Major problems have been reported with Scotland's Covid vaccine passport app, just hours after its launch.
People now need proof they have had two doses of vaccine in order to enter nightclubs and many other large events.
But many people have said they were unable to access their vaccination status through the app.
The Scottish government said more than 70,000 people had downloaded the app on on Thursday, with a spokesman adding: "This huge demand did mean that some people experienced delays and we are sorry that happened.
"We have now increased the capacity of the NHS systems that sit behind the app - where most of the issues causing delays have occurred - in order to deal with demand and, as a result, we are seeing increasing numbers of people now able to access their records."
Anecdotal evidence on social media suggested that problems may have arisen when people tried to use their NHS CHI number to register.
This step comes after users are asked to take a picture of their passport or driving licence.
Scottish Conservative leader Douglas Ross said there should be an "indefinite delay" to the rollout of the new scheme to avoid a "weekend of chaos" at venues across the country.
He added: "Thousands of people will be at the football and going out to hospitality premises this weekend.
"This plan should really be scrapped altogether but, if the SNP insist on charging ahead, they must indefinitely delay the vaccine passport scheme until the most basic issues are ironed out."
People have been sharing their experiences of trying to download the new vaccine passport app.
Dean of the Faculty of Advocates, Roddy Dunlop QC, described the app as the "worst I have ever tried to use".
He wrote on Twitter: "I am not prone to hyperbole. I promise.
"And I instantly recognise that I was originally instructed to challenge the introduction of Covid passports and so am not neutral.
"But try the app. This is, literally, the worst app I have ever tried to use."
Another app user shared screenshots of his experience on Twitter during which he was told "no match found" followed by: "Something went wrong. We're working on it."
Others reported issues getting past the initial log in page, while a BBC Good Morning Scotland listener told the programme that he had tried twice to download the app without success.
He said: "I tried for a couple of hours last night but not joy and this morning I tried again and although I could get past the biometric part it would take me to end of the process and was still not working.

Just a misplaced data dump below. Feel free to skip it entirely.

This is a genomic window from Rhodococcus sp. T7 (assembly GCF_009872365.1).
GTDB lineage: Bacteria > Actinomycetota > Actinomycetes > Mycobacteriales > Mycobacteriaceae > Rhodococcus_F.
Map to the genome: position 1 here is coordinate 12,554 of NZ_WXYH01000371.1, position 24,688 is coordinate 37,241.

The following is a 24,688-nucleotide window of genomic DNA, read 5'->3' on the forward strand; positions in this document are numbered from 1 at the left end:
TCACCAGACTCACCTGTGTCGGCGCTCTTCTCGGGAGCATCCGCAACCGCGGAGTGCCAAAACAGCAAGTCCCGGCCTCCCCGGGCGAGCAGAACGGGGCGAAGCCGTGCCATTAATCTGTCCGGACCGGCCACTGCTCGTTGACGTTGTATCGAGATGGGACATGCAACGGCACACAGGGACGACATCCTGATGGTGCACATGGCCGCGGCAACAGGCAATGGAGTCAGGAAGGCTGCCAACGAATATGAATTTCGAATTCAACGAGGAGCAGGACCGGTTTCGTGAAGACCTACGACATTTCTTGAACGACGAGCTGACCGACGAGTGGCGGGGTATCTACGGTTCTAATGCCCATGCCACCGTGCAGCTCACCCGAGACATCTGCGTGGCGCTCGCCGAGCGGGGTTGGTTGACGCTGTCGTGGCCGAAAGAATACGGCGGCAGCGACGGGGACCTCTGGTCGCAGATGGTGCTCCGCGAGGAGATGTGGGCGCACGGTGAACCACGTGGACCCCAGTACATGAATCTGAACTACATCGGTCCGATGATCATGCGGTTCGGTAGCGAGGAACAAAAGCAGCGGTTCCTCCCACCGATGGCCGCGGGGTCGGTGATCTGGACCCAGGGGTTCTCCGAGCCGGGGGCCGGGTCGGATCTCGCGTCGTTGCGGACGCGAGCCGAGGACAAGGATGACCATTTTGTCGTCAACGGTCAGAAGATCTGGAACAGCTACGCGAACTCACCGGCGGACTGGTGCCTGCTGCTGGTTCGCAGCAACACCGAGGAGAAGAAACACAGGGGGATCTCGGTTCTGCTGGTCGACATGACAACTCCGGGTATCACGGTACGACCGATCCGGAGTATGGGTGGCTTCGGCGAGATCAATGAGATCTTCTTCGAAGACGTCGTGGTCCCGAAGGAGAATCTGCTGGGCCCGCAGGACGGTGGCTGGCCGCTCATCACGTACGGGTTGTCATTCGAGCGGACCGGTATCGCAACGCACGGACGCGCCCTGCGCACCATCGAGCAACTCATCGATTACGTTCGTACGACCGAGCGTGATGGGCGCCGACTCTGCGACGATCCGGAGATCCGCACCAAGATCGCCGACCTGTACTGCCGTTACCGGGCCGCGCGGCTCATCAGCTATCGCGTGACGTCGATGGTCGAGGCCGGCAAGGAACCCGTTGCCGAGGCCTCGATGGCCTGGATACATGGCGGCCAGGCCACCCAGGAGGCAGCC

"It just isn't suitable for purpose at the moment, they should have known it was going to happen in the first place."
University of Edinburgh scientist Dr Christine Tait-Burkard said she was unable to get the app working, being told a match could not be found for her on the NHS database.
However, the academic told the programme that once up and running, the app will help "persuade some of the hesitant people [to get vaccinated] if the vaccine passport has consequences."
Mike Rhodes, of the IT firm ConsultMyApp, said he thought the servers being used for the app were being overloaded because of demand but this should have been anticipated.
He said: "It is highly likely that those developers that built the app shell also built the interface to the back-end servers that ended up failing.
"Secondly, this wasn't an unforeseen event - the developers absolutely knew this would be downloaded incredibly quickly and was likely to get hundreds of thousands of people attempting to register at the same time."
Mr Rhodes questioned why there was "so little time" between the app being launched and it being needed for entry into events.
The new rules came into effect at 05:00 on Friday - but the government announced earlier this week that they will not actually be enforced until 18 October.
Paul Banham, of Glasgow's Buff Club, told BBC Scotland's Lunchtime Live: "We'll be having a look at them over the next few weeks but we won't be refusing entry if someone doesn't have it - there's too many glitches at the moment.
"We've had a lot of students contact us and a lot of them are saying they have been vaccinated in other areas of the UK and that is not showing on their Covid status so there's a few gaps at the moment and hopefully they will be ironed out."
'Targeted and proportionate'
The Night Time Industries Association (NTIA), which represents nightclub, lost a legal bid to delay the rollout on Thursday.
It had argued that the new system was "discriminatory" and "disproportionate".
But judge Lord Burns ruled that the vaccine passports were "an attempt to address the legitimate issues identified in a balanced way", and was within the margin of what the government could decide was a reasonable response to the pandemic.
First Minister Nicola Sturgeon said the court judgement was "clear and emphatic".
She said: "This is a targeted and proportionate way to try and reduce the harm the virus will do over the winter months, to keep our economy open and fully functioning.
"We will continue to engage with businesses not just in the run-up to the enforcement of this on 18 October, we will do that afterwards as well so we are listening and understanding and working collectively to keep the country as safe as possible."
The vaccine certification scheme will require venues to put in place a "reasonable system" to check the status of customers over the age of 18, with certain exemptions on medical grounds.
Venues affected include nightclubs, unseated indoor events with more than 500 people, unseated outdoor events with more than 4,000 people, and any event with more than 10,000 people in attendance.
Northern Ireland has yet to announce a formal vaccination passport scheme.
The Scottish launch comes as latest figures show that a total of 4,189,701 people have received the coronavirus vaccine in Scotland, of which 3,837,689 people have received two doses.